Using the android browser with tor or any socks proxy & privoxy -

Using the android browser with tor or any socks proxy & privoxy

Update: If all  you’re looking to do is use TOR with android, please use this tutorial.  The below information is out of date for such uses.


  1. A jailbroken android install.
  2. Debian Armel on android.
  3. SSHD running in the chrooted debian environment.

Want to browse the web anonymously with your android device, without t-mobile recording your every move? Look no further.

Few are aware that the default android browser actually allows you to use an http proxy to connect to the web. It is a rather obscure setting to trigger, and there are no provisions for you to connect through a socks proxy, such as an ssh tunnel or the tor network. Luckily, privoxy handles all this for us. Privoxy is an http proxy that is able to forward http requests through the encrypted socks tunnel, and out to its intended recipient. In this tutorial, I will show you how to set your android browser to use privoxy, and how to configure privoxy to forward to a socks proxy.

Lets jump right in.

Using connectbot (available from the android market), ssh into your chrooted debian on localhost. Run:

apt-get install tor

This will fetch both tor and privoxy for you. Now, you’ll need to configure privoxy to forward its http requests through tor, or whatever other tunnel you’ve created through ssh (see my previous post, Append the following line to your /etc/privoxy/config file:

forward-socks5 / localhost:9050 .

Change 9050 to whatever port your tor or ssh tunnel is listening on. Default is 9050 for tor. Now, start tor and privoxy with:

/etc/init.d/tor start
privoxy /etc/privoxy/config

I had to make /dev/null world-writable for tor to stop complaining. You’ll have to run that last part every time you restart your android device. Now on to the annoying part. In terminal emulator (also available from the android market):

sqlite3 /data/data/
SQLite version 3.5.9
Enter ".help" for instructions
sqlite> INSERT INTO system VALUES (99, 'http_proxy', 'localhost:8118');
sqlite> .quit

Change 8118 to whatever port privoxy is listening on, but that port is the default. Now the browser is configured to use privoxy as its http proxy. Privoxy, in turn, is configured to forward connections through tor or the ssh tunnel. This means your done, congratulations!

If you want to stop the browser from using the proxy at any point, in terminal emulator:

sqlite3 /data/data/
SQLite version 3.5.9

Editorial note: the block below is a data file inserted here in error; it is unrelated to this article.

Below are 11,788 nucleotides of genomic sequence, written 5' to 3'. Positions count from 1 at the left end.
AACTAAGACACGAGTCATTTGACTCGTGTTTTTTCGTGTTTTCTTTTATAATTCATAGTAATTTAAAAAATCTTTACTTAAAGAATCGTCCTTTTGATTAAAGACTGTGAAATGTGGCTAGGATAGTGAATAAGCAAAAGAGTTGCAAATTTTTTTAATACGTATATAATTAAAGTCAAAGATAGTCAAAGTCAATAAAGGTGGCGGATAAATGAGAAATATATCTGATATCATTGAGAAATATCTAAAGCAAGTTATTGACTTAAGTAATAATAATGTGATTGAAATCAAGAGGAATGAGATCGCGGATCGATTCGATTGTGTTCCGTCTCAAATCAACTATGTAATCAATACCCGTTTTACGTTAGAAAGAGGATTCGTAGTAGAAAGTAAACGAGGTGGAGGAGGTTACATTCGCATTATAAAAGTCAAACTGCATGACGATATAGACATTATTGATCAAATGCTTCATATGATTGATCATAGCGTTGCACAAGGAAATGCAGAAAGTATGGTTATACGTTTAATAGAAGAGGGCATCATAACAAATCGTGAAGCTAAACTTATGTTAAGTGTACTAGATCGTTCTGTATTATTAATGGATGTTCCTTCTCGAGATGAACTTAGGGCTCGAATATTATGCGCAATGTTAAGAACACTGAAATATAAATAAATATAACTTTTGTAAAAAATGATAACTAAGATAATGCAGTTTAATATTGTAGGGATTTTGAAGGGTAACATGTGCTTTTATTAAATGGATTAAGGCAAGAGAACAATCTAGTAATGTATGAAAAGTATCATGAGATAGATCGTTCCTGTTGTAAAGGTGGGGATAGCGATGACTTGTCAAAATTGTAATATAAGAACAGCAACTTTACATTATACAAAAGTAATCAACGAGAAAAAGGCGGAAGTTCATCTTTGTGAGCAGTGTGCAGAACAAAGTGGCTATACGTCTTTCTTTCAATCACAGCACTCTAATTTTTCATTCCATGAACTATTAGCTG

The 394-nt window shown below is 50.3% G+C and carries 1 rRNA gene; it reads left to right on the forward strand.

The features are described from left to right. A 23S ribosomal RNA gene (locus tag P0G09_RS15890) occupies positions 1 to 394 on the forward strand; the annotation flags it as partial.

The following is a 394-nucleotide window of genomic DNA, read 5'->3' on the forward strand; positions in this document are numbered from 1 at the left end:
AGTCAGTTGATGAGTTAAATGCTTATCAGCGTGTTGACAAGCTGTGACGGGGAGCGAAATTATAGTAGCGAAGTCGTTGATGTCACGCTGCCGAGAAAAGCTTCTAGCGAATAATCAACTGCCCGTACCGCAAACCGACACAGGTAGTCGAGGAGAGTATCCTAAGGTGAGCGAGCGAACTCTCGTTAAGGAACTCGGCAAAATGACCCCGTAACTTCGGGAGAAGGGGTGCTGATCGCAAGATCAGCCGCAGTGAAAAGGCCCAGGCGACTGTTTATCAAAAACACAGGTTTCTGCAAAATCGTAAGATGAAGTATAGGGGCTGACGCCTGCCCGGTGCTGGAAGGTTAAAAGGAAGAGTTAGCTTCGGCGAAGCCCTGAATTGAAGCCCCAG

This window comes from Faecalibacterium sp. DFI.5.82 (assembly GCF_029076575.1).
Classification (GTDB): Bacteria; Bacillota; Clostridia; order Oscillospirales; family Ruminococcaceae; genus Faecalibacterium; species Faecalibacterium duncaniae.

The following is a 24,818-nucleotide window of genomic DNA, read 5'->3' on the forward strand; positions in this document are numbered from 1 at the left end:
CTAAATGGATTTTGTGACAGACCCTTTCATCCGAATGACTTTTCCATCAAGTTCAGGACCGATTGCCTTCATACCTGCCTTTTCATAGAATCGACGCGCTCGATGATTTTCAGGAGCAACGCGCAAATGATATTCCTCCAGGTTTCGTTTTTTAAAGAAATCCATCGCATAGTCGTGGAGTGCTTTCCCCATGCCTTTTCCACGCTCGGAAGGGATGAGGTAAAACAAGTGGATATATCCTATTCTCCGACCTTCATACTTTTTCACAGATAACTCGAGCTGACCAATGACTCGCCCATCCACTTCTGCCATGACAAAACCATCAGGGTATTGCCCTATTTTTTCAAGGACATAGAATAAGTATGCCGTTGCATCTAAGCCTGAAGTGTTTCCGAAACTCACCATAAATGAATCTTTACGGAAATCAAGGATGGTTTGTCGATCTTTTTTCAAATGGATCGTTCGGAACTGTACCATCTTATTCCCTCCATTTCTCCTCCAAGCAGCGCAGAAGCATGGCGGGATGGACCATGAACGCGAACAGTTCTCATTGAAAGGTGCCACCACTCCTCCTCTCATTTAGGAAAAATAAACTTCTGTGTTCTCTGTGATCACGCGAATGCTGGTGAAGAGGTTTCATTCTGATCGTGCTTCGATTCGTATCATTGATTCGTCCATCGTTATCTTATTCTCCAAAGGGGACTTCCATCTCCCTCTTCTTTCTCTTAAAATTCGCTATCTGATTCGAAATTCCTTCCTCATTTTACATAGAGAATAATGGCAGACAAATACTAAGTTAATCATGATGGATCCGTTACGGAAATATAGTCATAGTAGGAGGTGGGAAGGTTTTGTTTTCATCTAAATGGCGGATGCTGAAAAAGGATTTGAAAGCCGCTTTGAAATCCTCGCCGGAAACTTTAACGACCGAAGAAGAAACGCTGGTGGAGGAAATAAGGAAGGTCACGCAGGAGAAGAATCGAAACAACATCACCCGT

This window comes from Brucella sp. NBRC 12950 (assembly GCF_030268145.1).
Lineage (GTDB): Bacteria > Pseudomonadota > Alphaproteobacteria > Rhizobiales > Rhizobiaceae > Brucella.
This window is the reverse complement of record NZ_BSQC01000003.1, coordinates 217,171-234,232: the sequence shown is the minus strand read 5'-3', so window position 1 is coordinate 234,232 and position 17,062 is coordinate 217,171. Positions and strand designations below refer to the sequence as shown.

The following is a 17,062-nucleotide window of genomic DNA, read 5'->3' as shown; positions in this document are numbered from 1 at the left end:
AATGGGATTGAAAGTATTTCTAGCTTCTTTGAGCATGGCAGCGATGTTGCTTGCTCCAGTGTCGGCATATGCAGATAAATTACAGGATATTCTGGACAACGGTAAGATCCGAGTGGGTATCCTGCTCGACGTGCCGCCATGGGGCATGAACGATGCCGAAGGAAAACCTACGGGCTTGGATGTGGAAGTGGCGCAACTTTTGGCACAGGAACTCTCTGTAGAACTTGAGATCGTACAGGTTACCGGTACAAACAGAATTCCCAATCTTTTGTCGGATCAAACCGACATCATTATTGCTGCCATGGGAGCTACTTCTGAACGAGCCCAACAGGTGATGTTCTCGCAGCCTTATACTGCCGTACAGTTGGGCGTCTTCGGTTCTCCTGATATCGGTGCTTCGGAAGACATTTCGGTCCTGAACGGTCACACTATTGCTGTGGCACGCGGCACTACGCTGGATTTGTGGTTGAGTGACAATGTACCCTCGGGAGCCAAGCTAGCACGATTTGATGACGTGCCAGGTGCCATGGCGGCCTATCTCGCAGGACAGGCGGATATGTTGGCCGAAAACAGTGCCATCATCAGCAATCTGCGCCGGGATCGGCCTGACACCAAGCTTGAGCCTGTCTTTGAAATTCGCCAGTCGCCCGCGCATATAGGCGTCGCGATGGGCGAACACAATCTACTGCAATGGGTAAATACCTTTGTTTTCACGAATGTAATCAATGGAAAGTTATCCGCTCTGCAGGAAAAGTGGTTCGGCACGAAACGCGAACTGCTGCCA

Enter ".help" for instructions
sqlite> DELETE FROM system WHERE name='http_proxy';
sqlite> .quit

It’s quite frustrating to go through this process every time you want to switch between proxified and raw browsing, so I suggest installing a second browser such as ‘steel’ for your raw connection, and only using the default browser for proxified connections.

6 Responses to this post.

  1. Posted by AN@S on 10.04.09 at 4:27 pm

    Does this only work with the browser? Can I tunnel other applications through this method? e.g: the market?
    I’m asking about the market because google blocks access to market from my country.


  2. Posted by admin on 10.04.09 at 4:27 pm

    AN@S: This will work with any application where you are able to configure a proxy. You may also be able to redirect all traffic through the SOCKS proxy using iptables rules in the Debian chroot, though I don’t recommend it if your SOCKS proxy is running through tor, for reasons of privacy.


  3. Posted by Tunnelz on 10.04.09 at 4:27 pm

    How specifically would you go about redirecting all traffic through the SOCKS proxy? So I could set up a SSH tunnel to my home router and then redirect everything through there? That would be really great for browsing on public access points without worrying about apps syncing my personal data in plain text in the background.

  4. Posted by Tunnelz on 10.04.09 at 4:27 pm

    And, I suppose, would setting up a VPN in Settings do essentially the same thing without requiring me to install Debian?

  5. Posted by admin on 10.04.09 at 4:27 pm

    Tunnelz: At the time of this posting, Android >= 1.6 hadn’t been released yet, so you couldn’t as easily set up a VPN. If you want to route all your traffic through SOCKS, see or search on google – I know it’s possible, but I’m not sure what the exact iptables rules are.

    As for the problem with all your data being synced in plaintext, I had a similar problem recently. My solution was to install DroidWall, which you can find on the app market. You can specify apps to blacklist or whitelist based on your connection type. It’s for rooted phones only, though.

  6. Posted by Rolando on 10.04.09 at 4:27 pm

    Does this make it possible to use Privoxy’s filtering abilities on an Android device?

    I’d love to start crunching extraneous JS and webbugs…

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